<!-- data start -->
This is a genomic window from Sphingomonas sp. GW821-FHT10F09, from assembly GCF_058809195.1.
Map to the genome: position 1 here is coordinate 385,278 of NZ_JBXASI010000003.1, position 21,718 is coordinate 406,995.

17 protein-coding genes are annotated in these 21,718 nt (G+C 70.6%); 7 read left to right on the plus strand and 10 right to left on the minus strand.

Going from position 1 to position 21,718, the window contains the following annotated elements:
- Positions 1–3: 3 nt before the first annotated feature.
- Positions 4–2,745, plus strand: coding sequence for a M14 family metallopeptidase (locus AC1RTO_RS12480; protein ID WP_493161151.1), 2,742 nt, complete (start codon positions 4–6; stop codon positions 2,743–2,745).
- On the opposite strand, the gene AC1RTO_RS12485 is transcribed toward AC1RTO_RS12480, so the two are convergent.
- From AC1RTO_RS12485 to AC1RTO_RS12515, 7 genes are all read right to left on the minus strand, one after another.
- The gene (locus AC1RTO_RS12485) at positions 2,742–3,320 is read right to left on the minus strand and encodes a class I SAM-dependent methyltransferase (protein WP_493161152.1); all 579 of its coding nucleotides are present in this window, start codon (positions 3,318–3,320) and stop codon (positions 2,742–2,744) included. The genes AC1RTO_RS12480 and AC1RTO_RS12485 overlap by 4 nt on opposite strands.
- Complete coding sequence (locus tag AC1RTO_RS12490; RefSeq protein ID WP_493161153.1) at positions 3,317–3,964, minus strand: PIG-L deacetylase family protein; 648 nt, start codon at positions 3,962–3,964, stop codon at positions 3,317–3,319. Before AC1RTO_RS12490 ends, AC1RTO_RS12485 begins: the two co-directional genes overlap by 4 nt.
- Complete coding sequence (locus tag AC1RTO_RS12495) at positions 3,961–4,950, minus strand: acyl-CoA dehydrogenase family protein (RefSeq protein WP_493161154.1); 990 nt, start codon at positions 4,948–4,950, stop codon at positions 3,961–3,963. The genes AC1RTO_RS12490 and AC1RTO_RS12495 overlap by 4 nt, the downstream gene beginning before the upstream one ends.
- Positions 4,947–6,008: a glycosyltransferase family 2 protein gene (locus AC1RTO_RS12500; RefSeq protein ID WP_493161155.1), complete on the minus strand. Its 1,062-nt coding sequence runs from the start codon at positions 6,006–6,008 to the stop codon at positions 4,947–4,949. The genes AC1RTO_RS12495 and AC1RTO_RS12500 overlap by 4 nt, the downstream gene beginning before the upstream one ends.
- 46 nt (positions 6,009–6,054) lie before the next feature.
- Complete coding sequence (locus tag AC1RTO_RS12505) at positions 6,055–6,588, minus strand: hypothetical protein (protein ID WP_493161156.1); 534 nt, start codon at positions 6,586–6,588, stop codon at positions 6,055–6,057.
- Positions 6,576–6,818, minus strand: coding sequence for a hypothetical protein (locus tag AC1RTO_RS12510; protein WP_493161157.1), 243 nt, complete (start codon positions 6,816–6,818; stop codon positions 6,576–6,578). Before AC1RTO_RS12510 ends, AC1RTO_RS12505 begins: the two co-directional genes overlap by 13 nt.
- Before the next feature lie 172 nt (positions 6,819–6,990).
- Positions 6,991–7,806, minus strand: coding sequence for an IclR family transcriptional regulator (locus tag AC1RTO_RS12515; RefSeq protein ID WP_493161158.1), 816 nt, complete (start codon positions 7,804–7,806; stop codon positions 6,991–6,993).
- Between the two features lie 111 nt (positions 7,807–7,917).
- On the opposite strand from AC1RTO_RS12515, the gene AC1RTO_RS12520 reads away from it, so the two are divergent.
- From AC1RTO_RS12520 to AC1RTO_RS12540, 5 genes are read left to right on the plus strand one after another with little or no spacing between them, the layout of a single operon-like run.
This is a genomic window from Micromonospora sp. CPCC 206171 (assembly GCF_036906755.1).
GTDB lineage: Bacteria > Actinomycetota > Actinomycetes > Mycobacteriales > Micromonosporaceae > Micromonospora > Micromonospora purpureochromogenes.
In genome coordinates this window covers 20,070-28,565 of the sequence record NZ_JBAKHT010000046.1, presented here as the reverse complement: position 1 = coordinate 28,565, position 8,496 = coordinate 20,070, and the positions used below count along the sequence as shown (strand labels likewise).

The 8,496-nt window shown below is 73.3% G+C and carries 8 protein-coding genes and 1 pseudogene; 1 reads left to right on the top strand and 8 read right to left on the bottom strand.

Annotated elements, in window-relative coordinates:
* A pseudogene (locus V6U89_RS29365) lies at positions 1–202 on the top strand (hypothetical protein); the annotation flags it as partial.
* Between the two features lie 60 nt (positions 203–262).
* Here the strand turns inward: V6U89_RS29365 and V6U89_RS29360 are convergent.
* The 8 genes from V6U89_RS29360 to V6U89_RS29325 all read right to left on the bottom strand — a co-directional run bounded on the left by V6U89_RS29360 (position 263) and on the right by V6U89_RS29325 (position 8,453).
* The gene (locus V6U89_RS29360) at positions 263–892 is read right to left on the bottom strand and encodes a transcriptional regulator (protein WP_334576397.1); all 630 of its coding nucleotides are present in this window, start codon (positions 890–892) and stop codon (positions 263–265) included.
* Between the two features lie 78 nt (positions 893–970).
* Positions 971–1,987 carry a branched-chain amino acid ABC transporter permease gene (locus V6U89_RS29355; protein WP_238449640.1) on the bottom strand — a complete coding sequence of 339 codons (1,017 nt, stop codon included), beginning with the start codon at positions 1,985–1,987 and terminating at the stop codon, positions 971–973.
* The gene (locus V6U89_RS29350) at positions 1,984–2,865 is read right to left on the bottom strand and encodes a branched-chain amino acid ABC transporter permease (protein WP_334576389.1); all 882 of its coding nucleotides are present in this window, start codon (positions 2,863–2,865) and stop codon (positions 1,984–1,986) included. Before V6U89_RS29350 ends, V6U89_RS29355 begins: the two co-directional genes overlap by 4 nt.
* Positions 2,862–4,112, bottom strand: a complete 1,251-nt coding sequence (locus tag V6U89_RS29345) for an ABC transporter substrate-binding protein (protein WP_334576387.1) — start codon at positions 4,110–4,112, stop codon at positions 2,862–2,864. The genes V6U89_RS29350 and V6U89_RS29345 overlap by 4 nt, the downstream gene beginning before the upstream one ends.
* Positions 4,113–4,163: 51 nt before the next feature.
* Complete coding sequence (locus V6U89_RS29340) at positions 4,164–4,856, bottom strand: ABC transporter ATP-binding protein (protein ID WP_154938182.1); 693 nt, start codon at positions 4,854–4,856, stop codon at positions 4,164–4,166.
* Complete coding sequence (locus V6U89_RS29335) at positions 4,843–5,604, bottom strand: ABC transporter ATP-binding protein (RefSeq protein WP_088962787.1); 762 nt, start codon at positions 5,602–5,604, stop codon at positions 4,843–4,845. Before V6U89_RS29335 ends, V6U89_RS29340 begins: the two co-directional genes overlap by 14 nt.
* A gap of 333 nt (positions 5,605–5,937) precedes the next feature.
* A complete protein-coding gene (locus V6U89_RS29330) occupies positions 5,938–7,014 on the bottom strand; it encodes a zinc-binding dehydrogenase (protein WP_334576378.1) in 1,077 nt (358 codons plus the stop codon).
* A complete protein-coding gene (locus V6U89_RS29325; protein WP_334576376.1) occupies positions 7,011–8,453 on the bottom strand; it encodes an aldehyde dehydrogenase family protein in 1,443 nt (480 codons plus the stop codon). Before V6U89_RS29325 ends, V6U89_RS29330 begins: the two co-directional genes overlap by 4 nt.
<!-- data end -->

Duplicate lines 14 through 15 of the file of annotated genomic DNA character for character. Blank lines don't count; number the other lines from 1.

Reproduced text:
- Complete coding sequence (locus tag AC1RTO_RS12505) at positions 6,055–6,588, minus strand: hypothetical protein (protein ID WP_493161156.1); 534 nt, start codon at positions 6,586–6,588, stop codon at positions 6,055–6,057.
- Positions 6,576–6,818, minus strand: coding sequence for a hypothetical protein (locus tag AC1RTO_RS12510; protein WP_493161157.1), 243 nt, complete (start codon positions 6,816–6,818; stop codon positions 6,576–6,578). Before AC1RTO_RS12510 ends, AC1RTO_RS12505 begins: the two co-directional genes overlap by 13 nt.